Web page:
We must tell a story about how good the testing is. If the second strand of the testing story supports the first, this third strand supports the second. Here it’s our job to describe why our testing is the most fabulous testing we could possibly do—or to the degree that it isn’t, why it isn’t, and what we need or recommend to make it better.
In particular, we must describe the issues that present obstacles to the fastest, least expensive, most powerful testing we can do. In the Rapid Software Testing namespace, a bug is a problem that threatens the value of the product; an issue is a problem that threatens the value of the testing. (Some people say “issue” for what we mean by “bug”, and “concern” for what we mean by “issue”. The labels don’t matter much, as long as people recognize that there may be problems that get in the way of testing, and bring them to management’s attention.)
A key element in this third strand of the testing story is testability. Anything that makes testing harder, slower, or weaker gives bugs more time and more opportunity to survive undetected. Managers need to know about problems that impede testing, and must make management decisions to address them. As testers, we’re obliged to help managers make informed decisions.
On an unhappy day, some time in the future, when a manager asks “Why didn’t you find that bug?”, I want to be able to provide a reasonable response. For one thing, it’s not only that I didn’t notice the bug; no one on the team noticed the bug. For another, I want to be able to remind the manager that, during development, we all did our best and that we collaboratively decided where to direct our attention in testing and testability. Without talking about testing-related issues during development, those decisions will be poorly informed. And if we missed bugs, I want to make sure that we learn from whatever mistakes we’ve made. Allowing issues to remain hidden might be one of those mistakes.
In my experience, testers tend to recognize the importance of the first strand—reporting on the status of the product. It’s not often that I see testers who are good at the second strand—modeling and describing their coverage. Worse, I almost never encounter test reports in which testers describe what hasn’t been covered yet or will not be covered at all; important testing not (yet) done.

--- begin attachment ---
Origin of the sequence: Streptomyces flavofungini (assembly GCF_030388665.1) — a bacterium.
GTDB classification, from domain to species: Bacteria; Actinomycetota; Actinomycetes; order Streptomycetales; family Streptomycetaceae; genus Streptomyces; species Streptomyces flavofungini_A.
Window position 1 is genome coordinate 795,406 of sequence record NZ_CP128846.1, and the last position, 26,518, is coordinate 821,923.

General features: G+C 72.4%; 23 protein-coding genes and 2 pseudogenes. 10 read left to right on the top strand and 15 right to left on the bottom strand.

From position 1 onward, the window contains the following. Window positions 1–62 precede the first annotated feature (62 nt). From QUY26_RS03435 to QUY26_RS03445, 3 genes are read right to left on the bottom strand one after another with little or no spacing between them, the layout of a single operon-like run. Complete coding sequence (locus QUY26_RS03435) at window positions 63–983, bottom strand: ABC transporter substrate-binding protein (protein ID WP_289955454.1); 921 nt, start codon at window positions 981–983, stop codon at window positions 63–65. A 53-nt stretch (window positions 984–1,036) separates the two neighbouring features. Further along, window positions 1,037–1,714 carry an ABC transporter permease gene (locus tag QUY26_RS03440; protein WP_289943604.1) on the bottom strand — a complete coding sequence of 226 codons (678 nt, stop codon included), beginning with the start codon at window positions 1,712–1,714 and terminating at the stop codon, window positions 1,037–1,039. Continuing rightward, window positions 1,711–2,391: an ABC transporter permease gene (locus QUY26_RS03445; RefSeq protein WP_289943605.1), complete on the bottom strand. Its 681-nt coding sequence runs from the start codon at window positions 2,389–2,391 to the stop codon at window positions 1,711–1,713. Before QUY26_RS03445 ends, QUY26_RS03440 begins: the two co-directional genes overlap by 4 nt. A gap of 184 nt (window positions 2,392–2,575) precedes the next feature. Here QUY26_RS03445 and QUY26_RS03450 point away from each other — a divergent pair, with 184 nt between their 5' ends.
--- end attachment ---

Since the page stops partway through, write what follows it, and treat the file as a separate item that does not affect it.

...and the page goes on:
As for the third strand, it seems to me that testers are pretty good at reporting problems that threaten the value of the testing work to each other. They’re not so good, alas, at reporting those problems to managers. Testers also aren’t necessarily so good at connecting problems with the testing to the risk that we’ll miss important problems in the product.
Managers: when you want a report from a tester and don’t want to be misled, ask about all three parts of the story. “How’s the product doing?” “How do you know? What have you covered, and what important testing hasn’t been done yet?” “Why should we be happy with the testing work? Why should we be concerned? What’s getting in the way of your doing the best testing you possibly could? How can we make the testing go faster, more easily, more comprehensively?”
Testers: when people ask “How is the testing going?”, they may be asking about any of the three strands in the testing story. When we don’t specify what we’re talking about, and reply with vague answers like “the testing is going well”, “the testing is going badly”, the person asking may apply the answer to the status of the product, the test coverage, or the quality of the testing work. The report that they hear may not be the report that we intended to deliver. To be safe, even when you answer briefly, make sure to provide a reply that touches on all three strands of the testing story.